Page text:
The Film Room: WVU – Texas
The play that defined the season, others that highlight the gap between a #1 and a #2 quarterback, and more are cued up in a tough trip to The Film Room.
It’s The Play of the 2017 West Virginia season, and unfortunately is wasn’t a good one. The bootleg that resulted in the loss of a touchdown, the ball and Will Grier pretty much defines WVU’s football fortunes so far. We’re in coach mode here, so we certainly don’t view this as being the end of the year. Oklahoma will be tough, but there’s still a bowl game for a better sendoff for the seniors and a better outlook over the offseason to win, so this shouldn’t be construed as writing the entire campaign off. However, it’s hard to imagine a play that better illustrates the 2017 campaign.
There was some debate and confusion after the game as to the sequence of events on the play, and the first and goal series. So, we present all three plays with a look at each.
First, WVU runs Justin Crawford in a trap play (watch Colton McKivitz pull from the right side to the left to kick the defensive end), but Crawford makes a nice read and hops outside for an eight-yard gain. On second down, Crawford is stopped for no gain on an inside run as the Mountaineers go heavy with seven offensive linemen and two blockers in the backfield. While this is a little counter to offensive coordinator Jake Spavital’s post game description of running the bootleg first then coming back inside, it should have been to the liking of head coach Dana Holgorsen, who professed to want to run it there. Crawford hops outside just a bit instead of following Elijah Wellman and Trevon Wesco inside — there might have been enough room to score had he taken that inside path, but that’s a tough second-guess.
Then came the fateful third down. The call, according to Spavital, was a bootleg run all the way, unless Texas blitzed heavily. If that occurred, a quick post or slant to wide receiver David Sills was the option. That’s unfortunate, because for one of the few times on the day, WVU blocked a run heavy front inside successfully, and out of the same formation as the previous play. Watch as Justin Crawford hops through a gap – had he been handed the ball, he would have scored standing up.
That’s just the start, though. Not only does Grier bobble the ball right at the goal line (that’s a pretty heavy judgment call that stretches the definition of “incontrovertible evidence”) but he touches it while out of bounds, making it a touchback. In the space of a millisecond, the Mountaineers lose seven points and their quarterback.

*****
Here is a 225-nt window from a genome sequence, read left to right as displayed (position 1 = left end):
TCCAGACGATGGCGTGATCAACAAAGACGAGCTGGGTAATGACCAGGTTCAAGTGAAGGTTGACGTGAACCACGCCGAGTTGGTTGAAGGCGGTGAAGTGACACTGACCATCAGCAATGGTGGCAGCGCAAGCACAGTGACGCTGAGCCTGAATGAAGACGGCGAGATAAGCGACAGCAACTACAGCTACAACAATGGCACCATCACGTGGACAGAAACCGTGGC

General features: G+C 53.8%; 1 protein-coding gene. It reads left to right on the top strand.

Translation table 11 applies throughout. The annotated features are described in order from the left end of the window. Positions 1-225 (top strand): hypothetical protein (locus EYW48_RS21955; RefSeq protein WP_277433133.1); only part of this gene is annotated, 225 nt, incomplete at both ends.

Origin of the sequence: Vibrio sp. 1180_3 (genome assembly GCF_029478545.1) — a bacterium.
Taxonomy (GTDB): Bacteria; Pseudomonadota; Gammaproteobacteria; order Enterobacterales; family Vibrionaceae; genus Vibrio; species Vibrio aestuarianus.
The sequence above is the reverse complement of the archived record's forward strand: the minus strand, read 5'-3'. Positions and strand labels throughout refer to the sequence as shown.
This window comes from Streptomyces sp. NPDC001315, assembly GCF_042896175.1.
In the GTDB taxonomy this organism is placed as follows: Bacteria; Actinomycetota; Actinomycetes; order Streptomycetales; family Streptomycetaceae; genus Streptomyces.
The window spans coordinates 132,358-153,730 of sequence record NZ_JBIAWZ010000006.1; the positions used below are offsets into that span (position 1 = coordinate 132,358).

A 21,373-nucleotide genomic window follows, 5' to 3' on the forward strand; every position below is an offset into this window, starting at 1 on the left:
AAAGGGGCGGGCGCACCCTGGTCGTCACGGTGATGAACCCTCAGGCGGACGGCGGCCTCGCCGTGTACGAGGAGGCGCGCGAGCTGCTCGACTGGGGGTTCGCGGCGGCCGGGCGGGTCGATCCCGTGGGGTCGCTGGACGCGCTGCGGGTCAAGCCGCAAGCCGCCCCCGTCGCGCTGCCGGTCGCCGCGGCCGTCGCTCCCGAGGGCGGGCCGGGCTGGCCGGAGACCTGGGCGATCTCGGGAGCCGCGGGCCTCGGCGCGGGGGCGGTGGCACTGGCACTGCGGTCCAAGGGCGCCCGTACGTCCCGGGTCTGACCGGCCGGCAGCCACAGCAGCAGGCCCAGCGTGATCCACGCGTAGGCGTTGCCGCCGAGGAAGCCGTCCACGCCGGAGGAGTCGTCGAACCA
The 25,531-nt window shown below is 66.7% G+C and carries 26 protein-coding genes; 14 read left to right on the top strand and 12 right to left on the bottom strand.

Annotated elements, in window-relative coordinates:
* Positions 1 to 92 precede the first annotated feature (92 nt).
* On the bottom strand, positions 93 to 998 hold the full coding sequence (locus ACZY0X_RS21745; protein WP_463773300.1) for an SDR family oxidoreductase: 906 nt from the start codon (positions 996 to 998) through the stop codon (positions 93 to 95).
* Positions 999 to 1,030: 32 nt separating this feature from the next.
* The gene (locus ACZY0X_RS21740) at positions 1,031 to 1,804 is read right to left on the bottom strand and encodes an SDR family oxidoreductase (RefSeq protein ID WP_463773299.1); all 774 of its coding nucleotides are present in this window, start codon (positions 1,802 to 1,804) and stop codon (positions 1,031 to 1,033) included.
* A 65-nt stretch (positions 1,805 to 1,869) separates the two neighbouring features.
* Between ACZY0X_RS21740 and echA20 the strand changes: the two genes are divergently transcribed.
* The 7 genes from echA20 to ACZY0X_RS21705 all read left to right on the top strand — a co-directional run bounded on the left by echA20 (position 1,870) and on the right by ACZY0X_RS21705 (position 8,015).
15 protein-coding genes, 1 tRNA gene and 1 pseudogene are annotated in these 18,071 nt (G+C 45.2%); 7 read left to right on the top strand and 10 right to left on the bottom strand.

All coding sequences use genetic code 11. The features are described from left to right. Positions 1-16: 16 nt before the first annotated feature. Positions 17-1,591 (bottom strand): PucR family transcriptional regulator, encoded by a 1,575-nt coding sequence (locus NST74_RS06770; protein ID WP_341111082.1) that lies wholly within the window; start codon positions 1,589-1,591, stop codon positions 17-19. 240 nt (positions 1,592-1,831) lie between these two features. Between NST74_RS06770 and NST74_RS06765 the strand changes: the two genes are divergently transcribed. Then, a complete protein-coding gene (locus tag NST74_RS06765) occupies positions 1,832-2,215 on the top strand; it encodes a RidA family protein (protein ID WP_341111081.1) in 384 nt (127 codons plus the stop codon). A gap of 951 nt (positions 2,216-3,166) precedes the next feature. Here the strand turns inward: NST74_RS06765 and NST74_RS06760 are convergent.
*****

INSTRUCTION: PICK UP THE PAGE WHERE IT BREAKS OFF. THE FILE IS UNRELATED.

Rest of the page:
Was this a good play call? There’s no problem with it here. WVU had just been stoned for zero yardage on second down. It might have been better to make this a rollout with a pass option, but Grier has executed plays like this in the past. It’s 100% hindsight about the injury. If you are going to play, injury is a potential on every snap. Also, WVU’s offense had already come down to Grier making something happen off a scramble – removing that from the attack would have been crippling to begin with.
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This is not going to devolve into pick on Chris Chugunov day. Backup quarterbacks operate at a huge disadvantage in terms of preparation time – they get maybe 20% of the snaps in a week, and rarely does that include a trip through the entire game plan, or more than a few reps per play at most. That, not lack of talent, is one of the bigger reasons for the gap between the starting and backup QB, and it’s evident on these plays.
On the first, wide receiver David Sills has inside leverage on the deep coverage. Instead of laying the ball out in the open middle of the field, though, Chugunov throws it back toward the hash over his head. That may be the original design of the play, but if Chugs throws it to the right hash instead of the left, it’s a big gain, and maybe a score.